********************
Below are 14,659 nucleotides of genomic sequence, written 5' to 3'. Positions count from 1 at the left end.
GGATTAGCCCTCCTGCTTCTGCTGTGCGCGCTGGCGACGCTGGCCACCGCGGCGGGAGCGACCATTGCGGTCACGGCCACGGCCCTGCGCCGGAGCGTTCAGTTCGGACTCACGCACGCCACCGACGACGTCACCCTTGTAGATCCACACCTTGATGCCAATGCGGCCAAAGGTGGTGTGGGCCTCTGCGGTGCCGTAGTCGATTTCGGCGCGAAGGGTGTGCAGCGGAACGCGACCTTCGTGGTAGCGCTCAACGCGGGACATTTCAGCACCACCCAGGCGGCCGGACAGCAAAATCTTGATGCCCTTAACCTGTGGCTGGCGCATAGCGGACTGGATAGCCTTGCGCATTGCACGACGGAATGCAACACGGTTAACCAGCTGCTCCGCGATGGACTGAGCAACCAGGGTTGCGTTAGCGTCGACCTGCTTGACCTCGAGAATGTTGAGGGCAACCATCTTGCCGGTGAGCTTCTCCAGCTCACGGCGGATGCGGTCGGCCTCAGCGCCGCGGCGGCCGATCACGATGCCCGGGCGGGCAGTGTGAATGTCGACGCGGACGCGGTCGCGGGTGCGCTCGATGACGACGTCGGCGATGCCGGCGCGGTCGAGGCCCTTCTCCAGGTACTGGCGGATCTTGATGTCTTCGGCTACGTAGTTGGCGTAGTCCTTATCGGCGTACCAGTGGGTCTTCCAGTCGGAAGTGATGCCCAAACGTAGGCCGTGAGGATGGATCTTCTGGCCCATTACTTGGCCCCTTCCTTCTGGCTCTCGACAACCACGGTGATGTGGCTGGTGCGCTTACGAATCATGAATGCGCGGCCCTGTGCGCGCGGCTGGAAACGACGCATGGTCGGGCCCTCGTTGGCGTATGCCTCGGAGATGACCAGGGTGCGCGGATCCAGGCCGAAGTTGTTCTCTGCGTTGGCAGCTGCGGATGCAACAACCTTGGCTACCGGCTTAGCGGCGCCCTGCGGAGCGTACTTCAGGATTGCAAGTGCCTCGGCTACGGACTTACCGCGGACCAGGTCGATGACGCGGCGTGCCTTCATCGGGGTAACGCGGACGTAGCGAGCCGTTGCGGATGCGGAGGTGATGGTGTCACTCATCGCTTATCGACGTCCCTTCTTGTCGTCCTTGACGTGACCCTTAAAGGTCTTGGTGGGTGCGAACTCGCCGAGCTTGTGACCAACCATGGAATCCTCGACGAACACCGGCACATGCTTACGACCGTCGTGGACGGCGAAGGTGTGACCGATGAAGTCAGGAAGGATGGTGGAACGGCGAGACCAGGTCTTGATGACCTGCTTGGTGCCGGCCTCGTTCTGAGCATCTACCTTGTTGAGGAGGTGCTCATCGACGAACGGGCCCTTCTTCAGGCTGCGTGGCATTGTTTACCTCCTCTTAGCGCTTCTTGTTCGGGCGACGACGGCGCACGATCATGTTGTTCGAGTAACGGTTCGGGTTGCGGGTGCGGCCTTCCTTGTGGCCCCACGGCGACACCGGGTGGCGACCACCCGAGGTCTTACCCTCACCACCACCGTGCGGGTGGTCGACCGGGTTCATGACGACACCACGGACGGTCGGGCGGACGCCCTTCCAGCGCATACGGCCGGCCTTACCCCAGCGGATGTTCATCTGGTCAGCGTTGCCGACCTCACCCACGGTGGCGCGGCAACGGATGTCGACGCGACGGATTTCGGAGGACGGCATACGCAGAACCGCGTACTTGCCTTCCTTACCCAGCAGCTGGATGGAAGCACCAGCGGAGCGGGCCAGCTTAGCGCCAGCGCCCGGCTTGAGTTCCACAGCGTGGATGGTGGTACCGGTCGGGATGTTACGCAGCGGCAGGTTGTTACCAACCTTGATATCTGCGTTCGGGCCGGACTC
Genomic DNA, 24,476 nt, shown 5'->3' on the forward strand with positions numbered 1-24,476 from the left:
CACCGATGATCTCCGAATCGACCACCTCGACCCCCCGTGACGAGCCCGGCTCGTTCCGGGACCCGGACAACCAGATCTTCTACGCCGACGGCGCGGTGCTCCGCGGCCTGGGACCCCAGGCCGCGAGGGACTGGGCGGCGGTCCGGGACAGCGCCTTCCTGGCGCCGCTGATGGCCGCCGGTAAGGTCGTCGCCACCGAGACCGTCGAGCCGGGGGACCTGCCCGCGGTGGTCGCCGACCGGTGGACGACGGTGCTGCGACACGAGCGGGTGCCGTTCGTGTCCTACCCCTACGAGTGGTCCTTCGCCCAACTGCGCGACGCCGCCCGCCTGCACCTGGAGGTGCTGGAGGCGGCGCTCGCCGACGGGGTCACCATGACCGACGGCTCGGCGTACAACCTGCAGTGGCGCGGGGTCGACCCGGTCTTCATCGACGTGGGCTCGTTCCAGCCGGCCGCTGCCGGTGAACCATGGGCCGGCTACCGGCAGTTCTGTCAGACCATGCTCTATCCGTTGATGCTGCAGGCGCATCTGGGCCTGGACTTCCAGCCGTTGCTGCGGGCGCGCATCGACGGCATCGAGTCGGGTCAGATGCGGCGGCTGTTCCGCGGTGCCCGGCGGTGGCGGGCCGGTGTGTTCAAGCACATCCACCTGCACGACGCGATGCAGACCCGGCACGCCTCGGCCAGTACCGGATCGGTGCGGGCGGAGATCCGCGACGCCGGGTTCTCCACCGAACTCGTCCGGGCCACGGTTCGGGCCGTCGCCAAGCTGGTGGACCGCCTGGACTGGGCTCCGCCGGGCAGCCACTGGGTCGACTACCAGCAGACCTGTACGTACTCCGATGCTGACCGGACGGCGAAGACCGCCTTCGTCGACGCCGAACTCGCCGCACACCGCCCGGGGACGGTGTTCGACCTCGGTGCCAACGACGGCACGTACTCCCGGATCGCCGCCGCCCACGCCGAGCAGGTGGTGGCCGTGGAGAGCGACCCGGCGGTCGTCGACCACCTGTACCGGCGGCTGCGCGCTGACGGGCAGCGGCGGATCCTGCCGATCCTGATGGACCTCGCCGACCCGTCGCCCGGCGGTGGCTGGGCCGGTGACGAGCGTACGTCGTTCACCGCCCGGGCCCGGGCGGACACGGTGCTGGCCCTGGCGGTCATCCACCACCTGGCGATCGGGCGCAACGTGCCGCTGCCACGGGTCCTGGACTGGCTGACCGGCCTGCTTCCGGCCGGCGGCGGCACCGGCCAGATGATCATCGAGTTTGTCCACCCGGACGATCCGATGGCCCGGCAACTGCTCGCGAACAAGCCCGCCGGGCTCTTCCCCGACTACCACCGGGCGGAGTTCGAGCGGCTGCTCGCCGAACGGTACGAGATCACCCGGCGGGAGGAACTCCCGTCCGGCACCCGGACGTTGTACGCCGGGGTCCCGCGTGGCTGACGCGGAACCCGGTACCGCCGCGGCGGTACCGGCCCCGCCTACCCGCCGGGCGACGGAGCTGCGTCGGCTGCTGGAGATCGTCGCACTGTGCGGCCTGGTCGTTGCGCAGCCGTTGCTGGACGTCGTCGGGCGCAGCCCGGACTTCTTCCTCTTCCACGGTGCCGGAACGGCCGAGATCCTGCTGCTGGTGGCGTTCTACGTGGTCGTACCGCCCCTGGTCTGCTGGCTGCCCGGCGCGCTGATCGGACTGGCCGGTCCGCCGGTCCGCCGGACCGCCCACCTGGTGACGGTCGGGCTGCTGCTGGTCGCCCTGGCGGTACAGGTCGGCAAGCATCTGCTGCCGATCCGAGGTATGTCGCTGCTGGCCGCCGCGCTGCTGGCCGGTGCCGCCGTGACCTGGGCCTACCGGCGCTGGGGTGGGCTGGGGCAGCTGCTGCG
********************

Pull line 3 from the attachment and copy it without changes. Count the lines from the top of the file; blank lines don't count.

Genomic DNA, 24,476 nt, shown 5'->3' on the forward strand with positions numbered 1-24,476 from the left: